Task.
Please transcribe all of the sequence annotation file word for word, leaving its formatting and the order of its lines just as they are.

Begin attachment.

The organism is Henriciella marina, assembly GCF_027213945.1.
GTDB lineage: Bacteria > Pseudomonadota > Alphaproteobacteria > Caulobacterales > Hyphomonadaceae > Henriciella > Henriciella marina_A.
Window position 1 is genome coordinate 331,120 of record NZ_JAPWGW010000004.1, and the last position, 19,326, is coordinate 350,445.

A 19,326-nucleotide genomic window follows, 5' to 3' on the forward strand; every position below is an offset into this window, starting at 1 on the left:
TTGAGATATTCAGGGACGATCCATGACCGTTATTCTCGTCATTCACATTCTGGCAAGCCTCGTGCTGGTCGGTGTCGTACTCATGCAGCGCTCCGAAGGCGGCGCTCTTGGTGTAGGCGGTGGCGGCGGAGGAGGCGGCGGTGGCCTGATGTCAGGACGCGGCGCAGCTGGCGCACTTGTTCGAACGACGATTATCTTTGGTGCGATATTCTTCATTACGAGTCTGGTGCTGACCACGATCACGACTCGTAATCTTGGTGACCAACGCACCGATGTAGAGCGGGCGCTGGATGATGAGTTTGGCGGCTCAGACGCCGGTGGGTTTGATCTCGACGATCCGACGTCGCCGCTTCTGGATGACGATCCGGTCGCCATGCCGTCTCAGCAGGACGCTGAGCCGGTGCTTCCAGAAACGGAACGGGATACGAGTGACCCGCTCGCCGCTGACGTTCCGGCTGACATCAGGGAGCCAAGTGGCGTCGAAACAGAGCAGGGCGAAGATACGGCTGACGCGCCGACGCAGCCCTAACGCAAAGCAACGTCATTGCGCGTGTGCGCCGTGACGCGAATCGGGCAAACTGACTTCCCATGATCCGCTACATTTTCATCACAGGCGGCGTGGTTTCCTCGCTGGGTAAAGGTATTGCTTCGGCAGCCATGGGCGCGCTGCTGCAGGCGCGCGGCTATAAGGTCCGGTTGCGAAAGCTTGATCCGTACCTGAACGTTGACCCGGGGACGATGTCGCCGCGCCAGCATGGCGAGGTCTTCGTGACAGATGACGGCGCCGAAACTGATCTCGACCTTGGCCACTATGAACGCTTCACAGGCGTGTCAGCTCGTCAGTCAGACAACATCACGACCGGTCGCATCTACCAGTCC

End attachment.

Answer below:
The organism is Henriciella marina, assembly GCF_027213945.1.
GTDB lineage: Bacteria > Pseudomonadota > Alphaproteobacteria > Caulobacterales > Hyphomonadaceae > Henriciella > Henriciella marina_A.
Window position 1 is genome coordinate 331,120 of record NZ_JAPWGW010000004.1, and the last position, 19,326, is coordinate 350,445.

A 19,326-nucleotide genomic window follows, 5' to 3' on the forward strand; every position below is an offset into this window, starting at 1 on the left:
TTGAGATATTCAGGGACGATCCATGACCGTTATTCTCGTCATTCACATTCTGGCAAGCCTCGTGCTGGTCGGTGTCGTACTCATGCAGCGCTCCGAAGGCGGCGCTCTTGGTGTAGGCGGTGGCGGCGGAGGAGGCGGCGGTGGCCTGATGTCAGGACGCGGCGCAGCTGGCGCACTTGTTCGAACGACGATTATCTTTGGTGCGATATTCTTCATTACGAGTCTGGTGCTGACCACGATCACGACTCGTAATCTTGGTGACCAACGCACCGATGTAGAGCGGGCGCTGGATGATGAGTTTGGCGGCTCAGACGCCGGTGGGTTTGATCTCGACGATCCGACGTCGCCGCTTCTGGATGACGATCCGGTCGCCATGCCGTCTCAGCAGGACGCTGAGCCGGTGCTTCCAGAAACGGAACGGGATACGAGTGACCCGCTCGCCGCTGACGTTCCGGCTGACATCAGGGAGCCAAGTGGCGTCGAAACAGAGCAGGGCGAAGATACGGCTGACGCGCCGACGCAGCCCTAACGCAAAGCAACGTCATTGCGCGTGTGCGCCGTGACGCGAATCGGGCAAACTGACTTCCCATGATCCGCTACATTTTCATCACAGGCGGCGTGGTTTCCTCGCTGGGTAAAGGTATTGCTTCGGCAGCCATGGGCGCGCTGCTGCAGGCGCGCGGCTATAAGGTCCGGTTGCGAAAGCTTGATCCGTACCTGAACGTTGACCCGGGGACGATGTCGCCGCGCCAGCATGGCGAGGTCTTCGTGACAGATGACGGCGCCGAAACTGATCTCGACCTTGGCCACTATGAACGCTTCACAGGCGTGTCAGCTCGTCAGTCAGACAACATCACGACCGGTCGCATCTACCAGTCC